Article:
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“Life for a Handicap” A true story of Nicolas Haddad, a Lebanese-Canadian Banker in Vancouver.

by WLCU Editor | Nov 30, 2015

“Life for a Handicap”

A true story of Nicolas Haddad

For the celebration of the United Nations International Disability Dec 3rd of each year, a slide show presentation, sponsored by the WLCU BC Council, at St Francis de sales Hall in Burnaby BC, on November 28, 2015, delivered by Nicolas Haddad who himself is a person with tri-lateral amputation: bi-lateral amputee above the knee and short left-hand.

Nicolas described during the se session the challenges he has faced throughout his life; he doesn’t know what a normal body “feel” means because he has the disability since birth.

He mentioned how important was how his parents treated and raised him, how their friends did deal with it and the mostly when one counsellor advised him that no matter how difficult things will be it will be always his choice of one of two options: to stand and face it or to play the victim role.

Mr. Haddad has faced many obstacles in his studies when the medical school declined his application just because of his disability then he got challenged to get a job and in his career life he always needed to prove to people that he is able to do the job until one the managers believed in his capabilities and excelled in a unique project given to them; this manager told the management that Nicolas calculates the risk in each step he takes to avoid falling so the company gives him the right training then the company will get the most of him and this what happened.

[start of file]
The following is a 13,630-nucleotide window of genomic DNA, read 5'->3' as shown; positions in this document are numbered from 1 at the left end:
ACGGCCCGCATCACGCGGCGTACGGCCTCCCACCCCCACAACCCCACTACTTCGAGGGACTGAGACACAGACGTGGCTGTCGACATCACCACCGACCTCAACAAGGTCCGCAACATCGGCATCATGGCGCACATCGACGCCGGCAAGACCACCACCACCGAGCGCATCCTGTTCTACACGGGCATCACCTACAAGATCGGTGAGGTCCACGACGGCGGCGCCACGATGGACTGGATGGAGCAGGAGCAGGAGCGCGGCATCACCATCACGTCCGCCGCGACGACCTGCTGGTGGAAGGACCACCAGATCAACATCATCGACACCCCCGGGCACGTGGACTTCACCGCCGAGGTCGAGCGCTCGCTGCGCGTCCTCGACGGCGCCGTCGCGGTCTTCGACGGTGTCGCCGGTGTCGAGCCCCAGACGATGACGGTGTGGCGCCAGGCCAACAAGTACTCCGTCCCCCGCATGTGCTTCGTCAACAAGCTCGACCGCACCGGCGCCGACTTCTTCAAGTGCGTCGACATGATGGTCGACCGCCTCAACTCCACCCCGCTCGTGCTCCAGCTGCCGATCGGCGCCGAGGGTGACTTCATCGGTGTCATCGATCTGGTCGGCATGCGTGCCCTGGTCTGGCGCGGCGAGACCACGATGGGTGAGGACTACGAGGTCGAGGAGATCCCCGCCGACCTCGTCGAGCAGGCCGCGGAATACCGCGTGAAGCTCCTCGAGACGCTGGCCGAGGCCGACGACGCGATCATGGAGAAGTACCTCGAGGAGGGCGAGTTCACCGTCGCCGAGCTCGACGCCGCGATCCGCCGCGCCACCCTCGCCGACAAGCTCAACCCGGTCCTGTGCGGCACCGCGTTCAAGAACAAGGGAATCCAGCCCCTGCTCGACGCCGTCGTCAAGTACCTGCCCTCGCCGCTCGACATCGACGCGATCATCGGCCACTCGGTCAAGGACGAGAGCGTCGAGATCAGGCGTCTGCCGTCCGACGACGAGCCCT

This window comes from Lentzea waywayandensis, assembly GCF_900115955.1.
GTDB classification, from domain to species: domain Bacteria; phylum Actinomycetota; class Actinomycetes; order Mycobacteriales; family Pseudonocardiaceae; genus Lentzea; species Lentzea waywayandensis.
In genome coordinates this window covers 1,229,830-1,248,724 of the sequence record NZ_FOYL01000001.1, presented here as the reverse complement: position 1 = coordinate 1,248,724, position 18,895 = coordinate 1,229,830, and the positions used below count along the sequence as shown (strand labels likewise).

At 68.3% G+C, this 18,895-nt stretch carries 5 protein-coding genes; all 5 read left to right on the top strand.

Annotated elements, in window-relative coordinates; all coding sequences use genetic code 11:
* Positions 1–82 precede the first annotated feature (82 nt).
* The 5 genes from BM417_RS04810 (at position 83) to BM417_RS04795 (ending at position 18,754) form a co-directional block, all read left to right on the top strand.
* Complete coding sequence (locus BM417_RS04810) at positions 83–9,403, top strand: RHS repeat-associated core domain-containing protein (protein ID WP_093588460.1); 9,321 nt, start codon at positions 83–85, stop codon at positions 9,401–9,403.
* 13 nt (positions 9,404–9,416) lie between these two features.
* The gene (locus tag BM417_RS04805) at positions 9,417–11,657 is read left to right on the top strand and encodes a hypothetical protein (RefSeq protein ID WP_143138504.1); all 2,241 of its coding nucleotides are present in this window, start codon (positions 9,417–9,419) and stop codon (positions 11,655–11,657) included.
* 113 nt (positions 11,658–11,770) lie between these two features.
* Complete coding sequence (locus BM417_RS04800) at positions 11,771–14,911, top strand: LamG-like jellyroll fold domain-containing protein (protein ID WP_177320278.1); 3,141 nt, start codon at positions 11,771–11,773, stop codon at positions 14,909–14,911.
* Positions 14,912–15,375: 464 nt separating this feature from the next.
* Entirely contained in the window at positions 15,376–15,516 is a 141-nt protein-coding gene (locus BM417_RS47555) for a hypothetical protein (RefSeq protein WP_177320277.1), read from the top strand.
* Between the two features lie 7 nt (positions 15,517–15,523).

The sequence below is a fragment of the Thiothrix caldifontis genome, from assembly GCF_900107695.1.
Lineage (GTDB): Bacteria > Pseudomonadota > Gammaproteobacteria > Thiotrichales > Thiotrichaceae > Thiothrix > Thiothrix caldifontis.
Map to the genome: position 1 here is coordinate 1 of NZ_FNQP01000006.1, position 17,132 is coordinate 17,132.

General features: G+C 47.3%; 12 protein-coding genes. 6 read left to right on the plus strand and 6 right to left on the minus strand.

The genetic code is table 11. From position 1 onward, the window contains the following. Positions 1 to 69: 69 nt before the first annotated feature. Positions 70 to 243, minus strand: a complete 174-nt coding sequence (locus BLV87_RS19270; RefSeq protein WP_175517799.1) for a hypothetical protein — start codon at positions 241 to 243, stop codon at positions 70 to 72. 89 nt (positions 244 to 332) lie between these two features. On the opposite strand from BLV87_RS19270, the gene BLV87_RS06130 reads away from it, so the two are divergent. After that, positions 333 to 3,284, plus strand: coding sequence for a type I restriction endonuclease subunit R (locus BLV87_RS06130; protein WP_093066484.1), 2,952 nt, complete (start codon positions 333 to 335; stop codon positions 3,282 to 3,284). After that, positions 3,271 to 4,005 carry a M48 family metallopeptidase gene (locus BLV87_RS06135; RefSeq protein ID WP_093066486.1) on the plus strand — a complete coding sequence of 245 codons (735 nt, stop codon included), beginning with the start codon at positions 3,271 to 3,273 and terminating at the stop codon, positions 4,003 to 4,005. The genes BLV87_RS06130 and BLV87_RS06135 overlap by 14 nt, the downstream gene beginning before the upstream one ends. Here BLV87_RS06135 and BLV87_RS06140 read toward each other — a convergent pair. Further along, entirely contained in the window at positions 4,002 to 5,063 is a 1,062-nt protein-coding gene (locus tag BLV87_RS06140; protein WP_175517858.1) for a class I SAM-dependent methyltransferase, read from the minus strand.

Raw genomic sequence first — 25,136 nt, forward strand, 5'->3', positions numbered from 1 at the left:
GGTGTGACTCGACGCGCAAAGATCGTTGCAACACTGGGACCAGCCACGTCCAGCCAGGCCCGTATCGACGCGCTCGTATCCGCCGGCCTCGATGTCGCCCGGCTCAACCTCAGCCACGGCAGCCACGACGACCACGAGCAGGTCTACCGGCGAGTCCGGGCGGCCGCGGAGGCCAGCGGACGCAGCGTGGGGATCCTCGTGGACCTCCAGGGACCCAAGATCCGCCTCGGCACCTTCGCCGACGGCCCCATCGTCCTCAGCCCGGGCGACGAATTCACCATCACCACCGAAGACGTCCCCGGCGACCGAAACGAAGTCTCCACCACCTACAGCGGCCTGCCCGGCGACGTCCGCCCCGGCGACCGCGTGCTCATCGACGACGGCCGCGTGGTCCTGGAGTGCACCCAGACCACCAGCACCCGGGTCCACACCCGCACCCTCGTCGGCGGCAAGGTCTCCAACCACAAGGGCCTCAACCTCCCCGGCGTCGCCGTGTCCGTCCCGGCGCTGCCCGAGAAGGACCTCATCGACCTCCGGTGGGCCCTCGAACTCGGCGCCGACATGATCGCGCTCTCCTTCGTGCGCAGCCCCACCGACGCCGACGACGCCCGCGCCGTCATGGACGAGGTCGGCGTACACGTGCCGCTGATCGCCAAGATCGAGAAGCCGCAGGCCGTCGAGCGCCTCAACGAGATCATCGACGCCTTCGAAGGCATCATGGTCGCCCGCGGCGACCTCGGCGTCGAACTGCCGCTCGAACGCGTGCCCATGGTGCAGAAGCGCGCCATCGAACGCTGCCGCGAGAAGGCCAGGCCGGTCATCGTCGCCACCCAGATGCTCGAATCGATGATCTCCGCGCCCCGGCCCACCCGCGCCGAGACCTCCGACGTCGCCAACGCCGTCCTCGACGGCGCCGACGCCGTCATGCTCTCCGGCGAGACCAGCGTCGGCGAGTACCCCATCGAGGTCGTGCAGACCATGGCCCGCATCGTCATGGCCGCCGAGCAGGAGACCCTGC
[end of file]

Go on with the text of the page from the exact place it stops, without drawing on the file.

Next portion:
Nicolas, also advised that it is a joint responsibility to break the ice wall between the people with disabilities and the society however he added that the society tend to help any person with disabilities but they don’t know how so it is crucial that the PWD be aware that he/she needs to educate others too.

Today, he works as a business consultant with a reputable international Bank and completed his Masters in Finance but he didn’t stop here as he is giving back to the society by volunteering with the city of Burnaby as being an adviser for the accessibility committee, also adviser for a CITE “Canadian Institute of Transportation Engineers” working on assessing the level of accessibility in Canada, chair of the People with Disability Group for British Columbia chapter in his company, director with the Lebanese Canadian Society of Vancouver chapter and leader of the young adult group with St George Church.

Finally, Nicolas believes that as long as we breathe with heart beating we must move forward no matter the amount of obstacles we have. 


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